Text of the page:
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No one should be bullied for their sexuality’: Prince William speaks out over gay bashing as he becomes first royal to be Attitude magazine cover star



Prince William has become the first royal to feature on the front of a gay magazine.

His Royal Highness appeared as this month’s cover star of Attitude, a lifestyle magazine for the LGBT community, as he spoke out against homophobic bullying.

The colour cover shot, taken by photographer Leigh Keily, shows a relaxed William in an open-necked white shirt, laughing as he rests his chin on his left hand.

In an interview to go with the cover shoot, he hits out at bullies who target the gay community, saying: ‘No one should be bullied for their sexuality

Prince William is this month’s cover star of Attitude magazine. It is the first time a member of the Royal Family has been photographed for the cover of a gay publication

He then called on young people being bullied for their sexuality to seek help.

The Duke revealed yesterday that would be appearing in Attitude after signing a book of condolence for victims of the gay nightclub shooting in Orlando which left 49 people dead and dozens of others wounded.

He said: ‘The young gay, lesbian and transgender individuals I met through Attitude are truly brave to speak out and to give hope to people who are going through terrible bullying right now.

‘Their sense of strength and optimism should give us all encouragement to stand up to bullying wherever we see it.

‘What I would say to any young person reading this who’s being bullied for their sexuality: don’t put up with it.

You should be proud of the person you are and you have nothing to be ashamed of.’

William had invited the magazine to bring members of the LGBT community to Kensington Palace in May to listen to their experience of bullying and the mental health affects it can have.

During the meeting, the group spoke with William about how bullying over their sexuality had led to low self-esteem, suicide attempts, eating disorders, depression and drug addiction.

They spoke about the case of one young man who died after an unintentional overdose.

Matthew Todd, editor of the magazine, added: ‘During my time as editor of Attitude I have met parents whose child has taken or lost their life after being bullied for being LGBT+ or even just perceived to be LGBT.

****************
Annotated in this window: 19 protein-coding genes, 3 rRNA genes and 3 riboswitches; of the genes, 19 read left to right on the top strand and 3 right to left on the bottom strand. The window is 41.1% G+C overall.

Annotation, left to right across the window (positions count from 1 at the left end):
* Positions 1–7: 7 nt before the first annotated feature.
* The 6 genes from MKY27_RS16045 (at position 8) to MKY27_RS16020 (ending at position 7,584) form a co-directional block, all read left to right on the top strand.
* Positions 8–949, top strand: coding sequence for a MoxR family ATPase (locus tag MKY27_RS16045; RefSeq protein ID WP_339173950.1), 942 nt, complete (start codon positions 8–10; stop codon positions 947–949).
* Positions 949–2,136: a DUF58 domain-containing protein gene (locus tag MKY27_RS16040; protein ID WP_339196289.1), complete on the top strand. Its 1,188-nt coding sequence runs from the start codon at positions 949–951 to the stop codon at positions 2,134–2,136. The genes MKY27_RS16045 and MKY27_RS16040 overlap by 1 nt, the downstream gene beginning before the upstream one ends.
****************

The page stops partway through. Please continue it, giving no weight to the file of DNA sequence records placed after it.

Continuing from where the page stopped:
‘I am very happy that the future King of The United Kingdom agrees this must stop and I would urge parents in particular to raise their voices in their communities to ensure that every school protects – really protects – all children.’


Attitude was founded in 1994 and is the UK’s biggest-selling gay magazine with a circulation of around 60,000 issues per month, including digital.

It was previously owned by Vitality Publishing but has since been sold to private investors, with Attitude Media Ltd listed as the current owner.

The magazine has featured just as many straight celebrities on its cover as those who are openly gay over the years, with iconic figures such as David Beckham, Brad Pitt, George Clooney, Lady Gaga and Prime Minister David Cameron all appearing.

Attitude also became the first gay publication to feature an interview with the prime minister in 2005 when it spoke to Tony Blair.

Alongside celebrity interviews, the magazines covers serious topics such as the issues facing gay asylum seekers, US presidential elections and male rape.

A Kensington Palace spokesman said: ‘The Duke of Cambridge is working hard to support the fight against bullying and to help break the stigma around mental health. He has established a taskforce on the prevention of cyberbullying and along with The Duchess of Cambridge and Prince Harry is leading the Heads Together campaign on mental health and well-being.

‘He knows that LGBT young people suffer unacceptably high rates of bullying and he was grateful to Attitude for facilitating such a serious conversation on this topic. He was moved by the stories he heard and impressed by the positivity and courage of the people he met.’

The Duke has set up a taskforce to tackle cyberbullying and, with the Duchess of Cambridge and Prince Harry, has launched the Heads Together campaign on mental health and well-being.

Research from last year found that 33.9 per cent of young LGB people had made at least one suicide attempt compared to 17.9 per cent of young straight people. In total, 48.1 per cent of trans young people had attempted suicide.

The PACE RARE report from report also found that 57.1 per cent of LGB people had self-harmed at least once compared to 38.3 per cent of heterosexual young people.

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